09/19/2009 05:12 am ET Updated May 25, 2011

Improv Fans Flock by the Hundreds to See a 72-Hour Comedy Binge

In the span of two hours you can see a stage shared by Sarah Silverman, current cast members of SNL, a man dressed as Yoda wearing only a Speedo, and an improv team who just got off the plane from Finland. "It's the Woodstock of improv comedy" comedian Doug Benson said as we stood outside the Upright Citizen's Brigade Theatre at three in the morning. It's now halfway through the Del Close Marathon in New York City. "It's like comic-con for theatre nerds." Benson goes on to explain the one of a kind experience that is the Del Close Marathon, "It's a three day marathon where you can see various improv groups performing 24/7, all day and all night. They are only given half an hour to perform (as opposed to the usual hour-hour and a half), so they're really scrambling to make you laugh before their time's done. It's a high pressure situation and since the performers are usually intoxicated at this hour (3am) it makes for a unique viewing experience."

This marathon of non-stop comedy is what over two hundred New York City locals line up around the street to see. The temperature is up to ninety degrees but dedicated fans still wait in line for their chance to see this rare three-day comedy spectacle. The Del Close Marathon brings a great blend of seasoned veterans, well-known comedians, and up-and-coming improv teams (both local and from around the world) to one underground black box theatre. However the Marathon wasn't always a three-day long, alcohol-fueled, improvised comedy Super Bowl. Backstage at the marathon I talked to Matt Walsh, Ian Roberts and Matt Besser, who are three-fourths of the original founding members of the Upright Citizens Brigade Theatre. They explained the trajectory of the Del Close Marathon to me. It was 5am Friday morning.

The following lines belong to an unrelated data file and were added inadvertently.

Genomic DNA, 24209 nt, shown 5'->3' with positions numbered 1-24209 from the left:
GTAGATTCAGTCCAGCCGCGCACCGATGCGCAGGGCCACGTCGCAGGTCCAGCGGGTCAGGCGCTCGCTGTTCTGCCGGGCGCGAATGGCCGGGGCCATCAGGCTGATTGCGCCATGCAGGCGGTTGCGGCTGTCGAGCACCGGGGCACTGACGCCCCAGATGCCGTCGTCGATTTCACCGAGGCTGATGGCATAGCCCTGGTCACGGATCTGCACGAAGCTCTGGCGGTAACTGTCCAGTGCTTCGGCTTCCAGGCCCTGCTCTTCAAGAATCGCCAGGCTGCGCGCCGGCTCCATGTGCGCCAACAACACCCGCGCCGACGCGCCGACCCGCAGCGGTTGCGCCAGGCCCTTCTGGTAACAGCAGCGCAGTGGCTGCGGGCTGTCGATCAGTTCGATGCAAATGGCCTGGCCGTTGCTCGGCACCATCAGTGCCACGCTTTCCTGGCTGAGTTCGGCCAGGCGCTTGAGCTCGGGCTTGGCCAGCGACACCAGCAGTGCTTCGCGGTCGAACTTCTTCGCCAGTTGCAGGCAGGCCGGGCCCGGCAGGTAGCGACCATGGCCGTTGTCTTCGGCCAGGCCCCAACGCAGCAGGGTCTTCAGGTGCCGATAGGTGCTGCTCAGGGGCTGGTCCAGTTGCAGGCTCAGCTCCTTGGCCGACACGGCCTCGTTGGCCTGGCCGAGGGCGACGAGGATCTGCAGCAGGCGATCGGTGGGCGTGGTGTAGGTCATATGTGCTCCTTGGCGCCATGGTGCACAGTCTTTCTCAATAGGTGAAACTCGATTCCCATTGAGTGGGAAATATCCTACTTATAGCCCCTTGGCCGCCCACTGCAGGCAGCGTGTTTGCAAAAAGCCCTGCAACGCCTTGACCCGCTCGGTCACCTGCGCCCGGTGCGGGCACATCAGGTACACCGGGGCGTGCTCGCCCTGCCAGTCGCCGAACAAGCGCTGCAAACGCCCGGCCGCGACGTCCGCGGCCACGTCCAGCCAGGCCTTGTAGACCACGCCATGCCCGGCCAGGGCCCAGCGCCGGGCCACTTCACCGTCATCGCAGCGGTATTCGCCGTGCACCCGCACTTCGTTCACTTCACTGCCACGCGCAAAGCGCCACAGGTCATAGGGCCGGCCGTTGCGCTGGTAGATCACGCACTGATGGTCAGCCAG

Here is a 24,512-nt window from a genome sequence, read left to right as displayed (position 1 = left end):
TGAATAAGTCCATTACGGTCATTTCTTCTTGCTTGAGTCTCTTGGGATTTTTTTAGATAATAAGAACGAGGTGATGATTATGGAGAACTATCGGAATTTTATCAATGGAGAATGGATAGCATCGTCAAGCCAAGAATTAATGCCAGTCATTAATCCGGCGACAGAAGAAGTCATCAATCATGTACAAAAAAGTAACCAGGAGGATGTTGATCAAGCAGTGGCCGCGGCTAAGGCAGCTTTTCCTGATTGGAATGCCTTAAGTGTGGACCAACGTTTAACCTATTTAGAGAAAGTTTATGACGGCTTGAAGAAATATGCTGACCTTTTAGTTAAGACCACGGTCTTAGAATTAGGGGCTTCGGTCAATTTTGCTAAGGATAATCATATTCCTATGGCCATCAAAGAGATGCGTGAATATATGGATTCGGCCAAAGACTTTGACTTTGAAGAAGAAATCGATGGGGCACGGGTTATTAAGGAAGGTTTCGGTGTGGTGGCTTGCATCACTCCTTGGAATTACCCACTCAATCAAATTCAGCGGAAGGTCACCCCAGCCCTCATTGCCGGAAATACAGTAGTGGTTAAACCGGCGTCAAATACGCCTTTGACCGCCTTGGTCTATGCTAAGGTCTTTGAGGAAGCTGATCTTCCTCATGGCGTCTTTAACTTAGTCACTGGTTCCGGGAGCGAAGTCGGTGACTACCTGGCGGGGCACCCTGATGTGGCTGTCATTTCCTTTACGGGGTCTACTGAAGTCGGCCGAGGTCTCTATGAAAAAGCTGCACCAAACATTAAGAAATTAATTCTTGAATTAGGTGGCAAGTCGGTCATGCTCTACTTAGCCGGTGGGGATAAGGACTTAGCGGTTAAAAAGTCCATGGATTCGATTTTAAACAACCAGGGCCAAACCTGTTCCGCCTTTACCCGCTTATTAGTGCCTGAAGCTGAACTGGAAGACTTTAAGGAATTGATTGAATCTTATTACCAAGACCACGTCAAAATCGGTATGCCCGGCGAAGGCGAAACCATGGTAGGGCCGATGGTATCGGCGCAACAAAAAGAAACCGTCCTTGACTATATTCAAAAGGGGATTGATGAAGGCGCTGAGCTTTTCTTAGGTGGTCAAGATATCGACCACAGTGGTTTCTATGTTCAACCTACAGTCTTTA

How long has the Del Close Marathon been going on?

Eleven years ago when the theatre was on 22nd street, it used to be only 24 hours. Now it has evolved into a three-day event. It started a year after Del Close passed away. He was a huge influence on modern improvisational theatre and the marathon was a way to keep his memory alive.

How do groups get into the Marathon?

We have groups from Japan to Finland applying. Getting a diverse group of improvisers is something that's really important to us. We get over a thousand applicants and it's whittled down to three hundred. We make sure that we end up with a unique mix.

What's your favorite aspect of the Marathon?

Improv doesn't get a lot of exposure. Sketch and stand-up dominate television. Improv doesn't have a lot of media attention. This gives people a chance to see some of the best improv from around the world, at one location. It's a great experience and the crowds get bigger every year.

There is a reason this dark theatre under a Gristedes grocery store is packed with over eighty people at five in the morning on a Saturday: everyone here has a passion for watching improvised comedy and wants to see the best improvisers from around the world perform. And, why not get drunk in a basement while they're at it?

Del Close combines a "best of" show for improvised comedy with the atmosphere of your friends' living room during the last hour of a New Years Eve party. More important, the marathon offers a very progressive opportunity for the comedy community. Doug Benson went into detail, "The giant magnitude of the Del Close Marathon lets lesser known groups get really good spots and gives them the opportunity to perform in front of a sold out crowd. This isn't something they can do every day. I think the Marathon is a lot like that Randy Jackson MTV show, "Americas Best Dance Crew". Just like Randy Jackson has dance crews that no one has ever heard of perform in front of a giant audience and get great exposure. UCB Theatre does the same thing for up and coming improv groups, except without the break dancing". While the Del Close Marathon may come off as a giant party, it offers more than just intoxication and laughs. It's a growing force in the improv community; an opportunity to see shows like "Yoda Hot Tub" where two comedians in Speedos interview a man dressed in green face paint about his love affair with his Asian mistress, Moda, and his sexual adventures with her.

It's a rare environment, one that successfully combines live theatre with a never-ending supply of Pabst Blue Ribbon.